Sister Maura Clarke, while serving as a missionary in Central America, wrote the following:
“There are so many deaths everywhere that it is incredible. It has become an ordinary daily happening. I don’t know what tomorrow will bring. I am at peace here.”
Some six weeks later, on Dec. 2, 1980, shortly after civil war broke out in El Salvador, Sister Maura, along with three other churchwomen, was shot to death. The next day, peasants discovered their bodies beside an isolated road.
Sister Maura was born Mary Elizabeth Clarke, the oldest of three children, on Jan. 13, 1931. Her parents had emigrated from Ireland in the late 1920s, settling in Belle Harbour.
Young Mary entered the Roman Catholic novitiate of the Sisters of Maryknoll in 1950.
The novitiate was founded in 1912 and became a Pontifical Institute in 1954, when the group’s name was changed to Maryknoll Sisters of St. Dominic. Its headquarters are located at the Maryknoll Sisters Center in Ossining, NY.
In 1959, Sister Maura went to Nicaragua to teach. She soon became known as “the angel of the land.”
She later returned to New York to teach. But by 1980, she felt the need to return to Central America. She went to El Salvador to minister to the poor and oppressed, knowing the danger there, and was killed only hours after she arrived in the country. More than 75,000 people were slain in El Salvador’s civil war.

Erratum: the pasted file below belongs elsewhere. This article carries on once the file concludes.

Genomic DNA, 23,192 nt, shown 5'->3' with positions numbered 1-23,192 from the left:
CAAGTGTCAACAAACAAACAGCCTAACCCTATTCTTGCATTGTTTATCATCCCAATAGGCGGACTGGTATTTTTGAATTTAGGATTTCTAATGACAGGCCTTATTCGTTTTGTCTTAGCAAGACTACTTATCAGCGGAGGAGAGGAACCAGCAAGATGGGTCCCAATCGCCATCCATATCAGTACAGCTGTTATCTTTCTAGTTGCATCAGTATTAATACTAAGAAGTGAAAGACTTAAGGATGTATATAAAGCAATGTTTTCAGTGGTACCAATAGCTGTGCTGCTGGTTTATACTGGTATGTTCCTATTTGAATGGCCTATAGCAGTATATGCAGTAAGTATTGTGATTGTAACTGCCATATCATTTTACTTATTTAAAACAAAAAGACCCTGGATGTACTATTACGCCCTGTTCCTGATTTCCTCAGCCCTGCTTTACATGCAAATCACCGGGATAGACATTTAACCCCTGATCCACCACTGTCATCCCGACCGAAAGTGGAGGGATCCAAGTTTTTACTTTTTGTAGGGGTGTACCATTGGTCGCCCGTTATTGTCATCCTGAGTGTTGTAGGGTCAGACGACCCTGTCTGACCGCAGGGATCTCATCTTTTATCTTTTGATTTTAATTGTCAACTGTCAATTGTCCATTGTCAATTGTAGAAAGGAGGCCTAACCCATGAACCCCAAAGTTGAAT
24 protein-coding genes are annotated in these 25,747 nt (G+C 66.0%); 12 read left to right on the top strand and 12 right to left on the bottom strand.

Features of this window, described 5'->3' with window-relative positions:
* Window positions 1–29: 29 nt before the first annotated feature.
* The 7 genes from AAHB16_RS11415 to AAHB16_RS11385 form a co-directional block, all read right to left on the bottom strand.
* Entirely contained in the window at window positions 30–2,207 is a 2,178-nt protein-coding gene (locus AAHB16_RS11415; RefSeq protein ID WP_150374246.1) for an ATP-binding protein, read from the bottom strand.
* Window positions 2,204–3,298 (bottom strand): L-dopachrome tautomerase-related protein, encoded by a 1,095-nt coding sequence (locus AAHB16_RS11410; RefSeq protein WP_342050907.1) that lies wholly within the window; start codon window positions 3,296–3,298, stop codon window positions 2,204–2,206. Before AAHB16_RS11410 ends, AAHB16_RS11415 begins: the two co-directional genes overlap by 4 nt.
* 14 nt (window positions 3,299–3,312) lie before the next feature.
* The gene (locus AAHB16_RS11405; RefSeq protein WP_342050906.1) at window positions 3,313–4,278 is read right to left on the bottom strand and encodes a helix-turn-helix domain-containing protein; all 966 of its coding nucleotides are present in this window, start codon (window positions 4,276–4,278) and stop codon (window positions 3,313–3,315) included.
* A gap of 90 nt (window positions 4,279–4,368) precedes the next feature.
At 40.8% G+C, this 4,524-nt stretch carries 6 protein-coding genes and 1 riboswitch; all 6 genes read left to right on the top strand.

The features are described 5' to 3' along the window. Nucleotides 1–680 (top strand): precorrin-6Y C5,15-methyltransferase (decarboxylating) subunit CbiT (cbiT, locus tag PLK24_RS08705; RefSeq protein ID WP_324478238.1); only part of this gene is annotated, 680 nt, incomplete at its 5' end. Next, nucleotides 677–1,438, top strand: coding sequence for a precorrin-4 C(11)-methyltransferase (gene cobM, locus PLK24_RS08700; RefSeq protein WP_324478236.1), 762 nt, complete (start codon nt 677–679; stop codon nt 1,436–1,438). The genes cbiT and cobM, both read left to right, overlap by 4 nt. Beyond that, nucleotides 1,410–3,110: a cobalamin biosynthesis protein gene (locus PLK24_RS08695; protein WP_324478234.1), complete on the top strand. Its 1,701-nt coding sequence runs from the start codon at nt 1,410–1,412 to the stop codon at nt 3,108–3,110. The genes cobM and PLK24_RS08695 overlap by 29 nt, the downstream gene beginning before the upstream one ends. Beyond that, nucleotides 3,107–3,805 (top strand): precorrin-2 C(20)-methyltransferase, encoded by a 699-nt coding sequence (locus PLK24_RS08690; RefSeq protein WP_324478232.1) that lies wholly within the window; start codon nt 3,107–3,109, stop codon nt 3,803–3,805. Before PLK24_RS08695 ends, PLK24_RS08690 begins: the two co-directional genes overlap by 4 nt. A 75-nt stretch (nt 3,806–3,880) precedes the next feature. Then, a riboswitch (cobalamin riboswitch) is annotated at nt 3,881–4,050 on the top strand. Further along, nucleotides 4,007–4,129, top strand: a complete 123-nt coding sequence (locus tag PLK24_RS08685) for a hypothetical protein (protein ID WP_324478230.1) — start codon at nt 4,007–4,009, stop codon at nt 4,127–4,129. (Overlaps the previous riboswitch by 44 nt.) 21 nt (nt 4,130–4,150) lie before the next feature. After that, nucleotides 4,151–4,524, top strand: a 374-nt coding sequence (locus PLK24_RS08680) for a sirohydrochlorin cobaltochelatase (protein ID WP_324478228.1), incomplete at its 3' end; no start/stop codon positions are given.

According to reports in the National Catholic Reporter, the four women were beaten, raped and murdered by five members of the National Guard of El Salvador. In keeping with Maryknoll tradition, Sister Maura’s body was buried locally in the country’s Chalatenango region, where she was killed.
News of the missionaries’ deaths led to public outrage back in the United States and debate over policy in Nicaragua, one that would eventually lead to the Iran-Contra scandal in the Reagan administration.
To honor the late sister, the Maura Clarke Junior High School, a private co-educational institute on the Rockaway Peninsula, was opened as part of Stella Maris High School, becoming the only Catholic junior high school in Queens.
Due to declining enrollment, both the high school and the junior high, like many Catholic schools, were closed several years ago.
But the Maura Clarke-Ita Ford Center, named for Sister Maura and another Maryknoll nun who died with her, remains open in Brooklyn. It has been offering quality education to adults since 1993.
Immigrant women attend the center to create opportunities for a better life, getting the opportunity to improve their English and advance their overall level of education.
An entry in the Maryknoll Mission archives concludes, “We pray in a spirit of thanksgiving for the Clarke family, who so generously and lovingly shared Maura’s beautiful life with us.”